Along with the healthcare sector, the financial industry remains a huge target for cyber thieves, gangs, and bad actors looking to cash in on the cybersecurity flaws and vulnerabilities of banks and other financial institutions.
Because financial institutions rely on digital technology to manage and process financial transactions, top-tier cybersecurity is critical in an age of more organized and sophisticated attacks.
How critical? Here are some recent and unsettling numbers from the research team at Comparitech, a pro-consumer website:
- Financial data breaches account for 153.3 million leaked records from 2018 to 2022.
- 153,334,145 individual records were affected because of these breaches.
- 2022 was the biggest year for the median number of records (3,633) impacted by financial data breaches.
- Hacking was the most common type of breach, accounting for over 50 percent of breaches.
- Ransomware attacks are a growing threat for financial data breaches, significantly increasing in recent years.
Citing a report from the FBI, American Banker reports that phishing was the most common type of internet crime, ensnaring 320,000 victims last year and $44 million in losses. American Banker also says financial institutions are the most impersonated brands in phishing scams.
Not surprisingly, attacks on banks have also made headlines. The following are some recent news stories:
- In February 2021, the Reserve Bank of New Zealand was hit by a cyber-attack that caused considerable service disruption. The Guardian reported that a state-sponsored hacker group planned the assault.
- In April 2022, National Mortgage News reported that Lakeview Loan Servicing, the fourth-largest mortgage loan servicer in the United States, sustained a data breach. It affected more than 2.5 million consumers, exposing account numbers, including credit and debit card numbers.
- In June 2022, Flagstar Bank, one of America’s largest banks, suffered a significant data breach impacting more than 1.5 million customers, Infosecurity Magazine reported.
These are three of many cyberattacks on banks and financial institutions over the past two years, underscoring the magnitude of this ongoing onslaught.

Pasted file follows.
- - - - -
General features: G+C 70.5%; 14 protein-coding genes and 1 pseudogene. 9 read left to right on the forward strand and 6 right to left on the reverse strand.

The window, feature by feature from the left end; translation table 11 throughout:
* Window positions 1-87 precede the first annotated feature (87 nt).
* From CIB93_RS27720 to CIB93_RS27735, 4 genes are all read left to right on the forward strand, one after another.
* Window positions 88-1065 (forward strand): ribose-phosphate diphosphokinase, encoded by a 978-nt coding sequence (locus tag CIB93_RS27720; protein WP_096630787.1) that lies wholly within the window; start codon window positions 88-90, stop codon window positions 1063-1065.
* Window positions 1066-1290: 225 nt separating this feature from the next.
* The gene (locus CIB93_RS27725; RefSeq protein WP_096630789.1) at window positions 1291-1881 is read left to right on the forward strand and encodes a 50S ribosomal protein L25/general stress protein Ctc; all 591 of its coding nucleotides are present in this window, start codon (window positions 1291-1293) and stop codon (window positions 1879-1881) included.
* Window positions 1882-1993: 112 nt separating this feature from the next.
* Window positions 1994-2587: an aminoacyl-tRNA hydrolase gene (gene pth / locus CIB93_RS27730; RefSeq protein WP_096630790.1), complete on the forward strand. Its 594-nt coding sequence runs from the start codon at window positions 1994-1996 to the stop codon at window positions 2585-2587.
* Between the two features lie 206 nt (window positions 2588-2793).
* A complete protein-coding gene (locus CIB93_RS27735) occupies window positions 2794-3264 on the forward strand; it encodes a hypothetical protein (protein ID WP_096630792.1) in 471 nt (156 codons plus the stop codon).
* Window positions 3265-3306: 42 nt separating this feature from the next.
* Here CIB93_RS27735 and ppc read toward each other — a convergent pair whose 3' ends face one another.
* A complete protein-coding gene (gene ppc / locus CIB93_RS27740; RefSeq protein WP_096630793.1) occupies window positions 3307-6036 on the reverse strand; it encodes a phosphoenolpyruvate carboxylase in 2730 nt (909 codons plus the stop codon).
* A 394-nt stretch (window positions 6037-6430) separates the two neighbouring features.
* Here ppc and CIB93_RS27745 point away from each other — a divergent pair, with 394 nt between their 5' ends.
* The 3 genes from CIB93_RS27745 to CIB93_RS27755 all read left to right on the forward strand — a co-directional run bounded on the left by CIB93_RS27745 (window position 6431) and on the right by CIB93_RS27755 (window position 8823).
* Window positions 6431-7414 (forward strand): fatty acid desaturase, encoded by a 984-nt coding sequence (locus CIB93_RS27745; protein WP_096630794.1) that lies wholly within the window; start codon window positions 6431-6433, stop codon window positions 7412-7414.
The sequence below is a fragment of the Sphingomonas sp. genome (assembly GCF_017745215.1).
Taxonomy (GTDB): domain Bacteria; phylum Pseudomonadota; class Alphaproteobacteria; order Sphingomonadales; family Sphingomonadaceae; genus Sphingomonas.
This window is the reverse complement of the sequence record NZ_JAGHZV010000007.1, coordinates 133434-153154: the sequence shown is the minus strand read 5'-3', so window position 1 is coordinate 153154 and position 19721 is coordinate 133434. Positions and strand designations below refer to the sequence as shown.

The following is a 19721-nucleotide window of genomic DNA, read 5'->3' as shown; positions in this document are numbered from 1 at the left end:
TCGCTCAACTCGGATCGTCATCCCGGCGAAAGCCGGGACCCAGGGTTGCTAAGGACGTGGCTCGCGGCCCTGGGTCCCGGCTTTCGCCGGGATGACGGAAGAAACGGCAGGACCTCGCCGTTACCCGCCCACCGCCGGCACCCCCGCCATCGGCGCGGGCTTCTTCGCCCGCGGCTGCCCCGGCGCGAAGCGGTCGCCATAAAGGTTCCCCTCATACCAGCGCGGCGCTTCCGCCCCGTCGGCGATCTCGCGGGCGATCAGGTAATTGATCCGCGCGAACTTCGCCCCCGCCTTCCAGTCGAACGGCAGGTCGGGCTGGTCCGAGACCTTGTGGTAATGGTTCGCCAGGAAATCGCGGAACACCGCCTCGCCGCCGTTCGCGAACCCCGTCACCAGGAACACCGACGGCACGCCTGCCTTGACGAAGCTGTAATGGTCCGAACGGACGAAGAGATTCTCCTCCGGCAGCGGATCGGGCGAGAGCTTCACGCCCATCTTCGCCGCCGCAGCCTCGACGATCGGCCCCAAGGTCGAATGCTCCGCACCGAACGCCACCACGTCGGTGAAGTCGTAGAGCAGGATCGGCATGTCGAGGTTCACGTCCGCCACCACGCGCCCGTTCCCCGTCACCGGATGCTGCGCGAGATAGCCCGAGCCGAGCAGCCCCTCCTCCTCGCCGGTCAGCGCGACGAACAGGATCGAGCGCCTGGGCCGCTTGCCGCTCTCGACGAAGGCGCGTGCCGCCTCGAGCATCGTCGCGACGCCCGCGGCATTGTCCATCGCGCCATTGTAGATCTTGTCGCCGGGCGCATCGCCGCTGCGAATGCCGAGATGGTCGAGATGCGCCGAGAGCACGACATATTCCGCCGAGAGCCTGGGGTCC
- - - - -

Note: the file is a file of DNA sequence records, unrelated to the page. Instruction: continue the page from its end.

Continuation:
Why Banks and Financial Institutions are Targeted
Because they house valuable financial data, including personal and financial information of customers, transaction histories, and account details, banks and financial institutions remain primary prey. Bad actors and groups use fraudulent schemes such as money laundering, phishing, ransomware, and identity theft to gain access to sensitive data for potentially big economic bounties.
In addition, the often-complex architectures of banks with multiple integrated systems, high profiles, reputations, and regulatory demands can make them at risk for cyberattacks that result in loss of customer trust, data breaches, and financial loss. With this rocky landscape in mind, banks and financial institutions must put a premium on cybersecurity and focus on solid security steps to safeguard their businesses and customers from cybersecurity attacks.
Here are some possible threats/vulnerable areas that banks and financial institutions must address to keep their customer data more secure.
In a notice released last year, the Payment Card Industry Security Standards Council, formed by Mastercard, Visa, and other major credit card companies three decades ago, warned that ransomware is a burgeoning threat to banks. The alert came with good reason, and banks detected a record $886 million in ransomware payments in 2021.
To staunch the financial bleeding, institutions need to implement comprehensive plans including employee training and awareness, robust endpoint protections, regular data backups, access control, frequent cybersecurity audits, and incident response procedures and plans. In this video guide, Spiceworks provides steps enterprises and banks can take to mitigate ransomware.
Taking advantage of publicly known shortcomings in a bank’s software is one of the most effective attack strategies cybercriminals can deploy. Unfortunately, this often succeeds because banks do not update software regularly and on time, allowing online thieves to exploit security weaknesses that could have been averted. By ignoring these vulnerabilities that can and should be closed, banks leave themselves open to potential threats.
In 2022, the Consumer Financial Protection Bureau (CFPB) released a bulletin calling on banks to upgrade their defenses against this cybersecurity attack. Failure to implement timely security precautions could lead to legal liability for banks if they do not effectively protect consumer information. The CFPB also emphasized that banks must prioritize stronger password management and multi factor authentication.